SPS developed a white paper on the issue surrounding the plastic problem and the poor solid waste management in the country. It urged to promote plastic circularity and educate various stakeholders, including consumers and policymakers, on the complex issue at hand.

A complex issue

Interviewed by the BusinessMirror via Zoom on August 19, Oposa, also known as SPS’s “Chief Mermaid,” said that plastic is a complex issue. There are a lot of problems.

“A lot of packaging we use right now are not recyclable and not being collected,” she said, even if there’s a law, RA 9003, that was passed 21 years ago.

“We need to work to ensure that the law is implemented,” according to Oposa, adding that even among nongovernment organizations the education and knowledge on solid waste management remain wanting.

“Even me, when I buy a product, where will I throw this [packaging], especially if they are [made of] mixed materials?” she asked.

She said that a lot of the products and materials that enter the Philippines come from Western countries like the United States.

“So we really want to create more materials that we can relate to and specific to the Philippine audience,” she said.

Plastic ban a bane?

SPS’s white paper on Promoting Plastic Circularity in the Philippines casts doubt on the wisdom of banning plastic which several local government units have adapted.

According to SPS, banning a material without sustainable alternatives can bring a different set of problems.

She cited that the use of paper is more resource-intensive than disposable bags, and would require more land use from growing trees, water and more carbon dioxide emissions.

SPS cited a study by Denmark’s Ministry of Environment and Food that found that a paper bag must be reused 43 times and an organic cotton bag 20,000 times to be equal or less than the per-use environment impact of a disposable plastic bag.

Fundamental shift

The white paper requires a fundamental shift in production and consumption—from a linear economy to a circular economy that will require behavioral change.

SPS said it is committed to embark on an inclusive education campaign that promotes behavioral change, in, among others, waste segregation and recyclability of different material types.

The document talked about implementing the garbage law, which is anchored on segregation at source, and no-segregation, no-collection policy, which will hopefully enable better compliance of the provisions of the law.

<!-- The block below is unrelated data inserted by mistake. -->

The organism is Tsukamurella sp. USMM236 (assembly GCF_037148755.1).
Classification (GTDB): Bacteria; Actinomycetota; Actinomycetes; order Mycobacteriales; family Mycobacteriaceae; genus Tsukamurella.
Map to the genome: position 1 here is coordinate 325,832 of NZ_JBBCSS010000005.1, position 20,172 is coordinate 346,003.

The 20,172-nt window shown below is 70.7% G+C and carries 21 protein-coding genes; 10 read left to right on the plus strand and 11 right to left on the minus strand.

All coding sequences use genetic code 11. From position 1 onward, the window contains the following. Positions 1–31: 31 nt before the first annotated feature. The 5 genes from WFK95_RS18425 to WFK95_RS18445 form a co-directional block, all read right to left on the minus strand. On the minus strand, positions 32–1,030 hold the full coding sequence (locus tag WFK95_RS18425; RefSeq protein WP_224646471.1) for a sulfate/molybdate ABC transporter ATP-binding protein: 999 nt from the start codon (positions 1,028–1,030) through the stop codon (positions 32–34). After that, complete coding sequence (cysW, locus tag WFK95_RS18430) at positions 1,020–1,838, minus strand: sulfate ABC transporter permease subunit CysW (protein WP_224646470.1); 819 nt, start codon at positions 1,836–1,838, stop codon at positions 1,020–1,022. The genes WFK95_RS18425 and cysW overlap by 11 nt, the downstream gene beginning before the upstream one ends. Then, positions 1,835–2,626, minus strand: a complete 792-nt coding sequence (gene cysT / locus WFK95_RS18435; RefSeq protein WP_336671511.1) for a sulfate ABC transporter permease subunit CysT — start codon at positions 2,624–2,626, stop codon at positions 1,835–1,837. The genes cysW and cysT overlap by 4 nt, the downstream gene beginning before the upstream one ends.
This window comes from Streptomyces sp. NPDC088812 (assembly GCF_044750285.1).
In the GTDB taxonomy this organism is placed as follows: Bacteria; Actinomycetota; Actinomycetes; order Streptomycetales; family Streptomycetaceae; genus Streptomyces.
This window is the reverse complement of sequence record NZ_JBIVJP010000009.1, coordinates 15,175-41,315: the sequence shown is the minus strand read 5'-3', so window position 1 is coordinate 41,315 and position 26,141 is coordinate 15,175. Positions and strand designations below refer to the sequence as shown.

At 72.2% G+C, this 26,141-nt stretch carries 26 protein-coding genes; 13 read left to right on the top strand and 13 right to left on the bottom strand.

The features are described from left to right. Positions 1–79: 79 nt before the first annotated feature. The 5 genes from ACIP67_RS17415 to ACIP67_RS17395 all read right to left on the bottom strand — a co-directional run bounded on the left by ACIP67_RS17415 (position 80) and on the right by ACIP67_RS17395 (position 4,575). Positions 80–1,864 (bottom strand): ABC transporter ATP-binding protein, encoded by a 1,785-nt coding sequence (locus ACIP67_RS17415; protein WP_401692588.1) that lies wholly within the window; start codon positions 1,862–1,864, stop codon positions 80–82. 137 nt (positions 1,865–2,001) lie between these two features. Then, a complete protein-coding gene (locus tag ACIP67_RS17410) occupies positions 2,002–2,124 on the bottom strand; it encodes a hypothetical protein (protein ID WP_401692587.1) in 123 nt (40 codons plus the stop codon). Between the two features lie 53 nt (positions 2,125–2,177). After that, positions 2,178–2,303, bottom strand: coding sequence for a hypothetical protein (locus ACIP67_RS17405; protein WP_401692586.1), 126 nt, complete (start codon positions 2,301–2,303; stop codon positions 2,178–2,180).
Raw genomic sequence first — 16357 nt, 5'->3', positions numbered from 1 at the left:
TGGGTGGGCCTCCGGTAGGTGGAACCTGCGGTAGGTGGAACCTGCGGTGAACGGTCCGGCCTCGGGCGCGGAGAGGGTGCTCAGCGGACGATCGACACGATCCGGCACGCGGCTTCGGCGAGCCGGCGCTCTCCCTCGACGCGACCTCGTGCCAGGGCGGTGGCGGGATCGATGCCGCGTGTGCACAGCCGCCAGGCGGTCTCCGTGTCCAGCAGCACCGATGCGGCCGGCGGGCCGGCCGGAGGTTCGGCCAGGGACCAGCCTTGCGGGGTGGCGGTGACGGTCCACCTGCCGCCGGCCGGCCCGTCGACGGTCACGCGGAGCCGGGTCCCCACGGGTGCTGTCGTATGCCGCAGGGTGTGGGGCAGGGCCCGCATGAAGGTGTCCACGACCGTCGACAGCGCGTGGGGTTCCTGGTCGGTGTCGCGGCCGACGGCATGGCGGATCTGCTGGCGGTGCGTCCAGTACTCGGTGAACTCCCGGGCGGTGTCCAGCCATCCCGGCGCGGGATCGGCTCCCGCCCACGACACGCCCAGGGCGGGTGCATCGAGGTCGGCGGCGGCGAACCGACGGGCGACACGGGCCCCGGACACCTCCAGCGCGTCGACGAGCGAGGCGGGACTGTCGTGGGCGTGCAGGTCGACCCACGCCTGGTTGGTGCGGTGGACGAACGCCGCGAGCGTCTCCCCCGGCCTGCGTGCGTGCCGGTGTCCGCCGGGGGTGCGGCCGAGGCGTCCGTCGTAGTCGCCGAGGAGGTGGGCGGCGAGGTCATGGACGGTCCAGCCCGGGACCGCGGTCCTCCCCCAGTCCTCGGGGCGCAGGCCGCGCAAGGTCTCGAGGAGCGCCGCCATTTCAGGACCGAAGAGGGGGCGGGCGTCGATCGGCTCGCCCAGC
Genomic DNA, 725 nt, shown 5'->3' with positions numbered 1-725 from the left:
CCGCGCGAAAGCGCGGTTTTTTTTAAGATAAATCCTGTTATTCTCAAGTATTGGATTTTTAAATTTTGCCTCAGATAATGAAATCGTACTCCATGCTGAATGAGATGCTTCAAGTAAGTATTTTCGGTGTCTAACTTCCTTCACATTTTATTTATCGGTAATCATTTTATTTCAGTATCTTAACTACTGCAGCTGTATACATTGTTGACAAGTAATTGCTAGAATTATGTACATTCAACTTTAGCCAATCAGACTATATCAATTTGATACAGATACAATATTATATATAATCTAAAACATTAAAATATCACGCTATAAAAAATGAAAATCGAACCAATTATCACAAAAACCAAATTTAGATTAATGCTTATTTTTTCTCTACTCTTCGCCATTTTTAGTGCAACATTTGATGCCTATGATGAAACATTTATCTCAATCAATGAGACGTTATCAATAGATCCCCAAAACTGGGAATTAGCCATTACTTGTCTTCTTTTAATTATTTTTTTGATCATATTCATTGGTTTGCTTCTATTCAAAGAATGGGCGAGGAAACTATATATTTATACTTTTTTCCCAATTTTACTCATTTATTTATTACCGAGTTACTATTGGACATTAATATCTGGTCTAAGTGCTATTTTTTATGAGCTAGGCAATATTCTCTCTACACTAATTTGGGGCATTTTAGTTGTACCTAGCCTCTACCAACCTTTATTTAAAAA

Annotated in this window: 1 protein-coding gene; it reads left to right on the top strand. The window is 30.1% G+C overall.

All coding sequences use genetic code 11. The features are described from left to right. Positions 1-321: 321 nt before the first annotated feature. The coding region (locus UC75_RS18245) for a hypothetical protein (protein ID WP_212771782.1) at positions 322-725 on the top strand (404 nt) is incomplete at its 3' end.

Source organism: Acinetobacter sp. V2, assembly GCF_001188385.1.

Moreover, the paper underscored the need to strengthen the recycling industry in the Philippines.

Recycle-ready packaging

According to Joseph R. Fabul, Mondelez Philippines country manager, said the company aims to make recycle-ready all of the company’s packaging materials by 2025.

“Right now, we are 94 percent recycle-ready,” he said.

According to Fabul, plastic per se is not bad. “It only becomes bad if it is not recyclable and if it is not being collected, recycled, or processed. That is what we are trying to avoid. We are avoiding this bad plastic going to the sea,” he said.

He said the company is investing in infrastructure, he said, because there are consumer plastic waste that are already collected, but still end up in water bodies.

Information dissemination

Mondelez, a member of the Philippine Alliance for Recycling Materials Sustainability, boasts of a plan for the campaign’s success.

“We have a target of zero waste to nature by 2030. So by 2030, no waste will end up in our oceans and nature. Throughout this timeline, we plan to execute several key interventions, and one is through education,” Fabul said.

He said that with the help of SPS, infographics will be circulated internally, and then through social media.

“So the kids can easily learn from it. It is attractive for the kids—the good habit of recycling and knowledge that this plastic waste can end up in our oceans… Social media is such a powerful tool and the slides are designed for social media, such as Instagram,” he said.

According to Fabul, the company has earlier planned to print the materials for distribution, but this move was made difficult by the Covid-19 pandemic.

Nevertheless, he said the policy paper is for a wide range of audience, including members of Congress and other government agencies.

“This is also to disseminate information about the real problem,” he said.

Image courtesy of BFFP/Ecowaste Coalition